The Bible says, in Romans 8:3, that God is for us. Here are some actions to teach your child. God (Point upward) is for (thumbs up) us (point to yourself and your child, giving them a hug). Know that God is always for you.
The Bible says, in Verse 31 of Romans Chapter 8, that God is for us. Imagine life as a game. Sometimes games are fun and sometimes they are not. Imagine that the creator of the game, the only person to ever beat the game, and the best coach of the game all want you to be on their team. They want you to play for and with them. This is exactly what God invites us to do—to be on Team Live Love. Verse 31 ends with the words, “If God is for us, who can be against us?” How do you think a kid on Team Live Love would play?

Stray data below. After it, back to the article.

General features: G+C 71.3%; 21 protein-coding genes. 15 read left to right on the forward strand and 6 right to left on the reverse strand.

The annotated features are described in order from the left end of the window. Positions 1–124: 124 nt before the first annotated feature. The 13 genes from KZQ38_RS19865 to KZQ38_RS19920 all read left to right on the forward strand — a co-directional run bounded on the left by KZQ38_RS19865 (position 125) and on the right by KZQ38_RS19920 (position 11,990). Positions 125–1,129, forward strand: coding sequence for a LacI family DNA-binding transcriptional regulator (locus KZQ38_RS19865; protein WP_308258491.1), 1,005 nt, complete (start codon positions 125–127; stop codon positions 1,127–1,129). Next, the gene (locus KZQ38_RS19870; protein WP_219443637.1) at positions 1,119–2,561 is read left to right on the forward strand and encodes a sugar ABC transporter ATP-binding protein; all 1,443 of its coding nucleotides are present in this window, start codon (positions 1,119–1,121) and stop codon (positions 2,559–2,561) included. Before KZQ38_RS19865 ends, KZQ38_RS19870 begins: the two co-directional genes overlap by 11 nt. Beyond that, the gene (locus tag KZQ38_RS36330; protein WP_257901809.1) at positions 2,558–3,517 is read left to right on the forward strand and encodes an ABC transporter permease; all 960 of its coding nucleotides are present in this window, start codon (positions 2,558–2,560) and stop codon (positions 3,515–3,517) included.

Pretty sure I can ruin your entire Sunday in one short phrase: Remember, you have that big test this week. It’s September. Most of you have been in school for a few weeks now, which inevitably means those big tests are starting to happen. Ugh! School’s the worst right? Study. Work. Friends. Teachers. Projects. Coaches. Bosses. Homework. Parents. Expectations. Church. Stress. Deadlines. Stress. Stress. Did I mention stress? And now, just like that, your restful Sunday full of relaxation, Netflix, and joy have been transformed into a day of suffering. So sorry. But here’s the point. Welcome to humanity. We all, at some level, experience this awful and ridiculous phenomena called “suffering.”
Suffering is like a gift that nobody wants but one that everybody receives at some point in their life. Even Jesus Himself didn’t have a suffering-free existence. And He told us point blank that we too will have trouble in this world.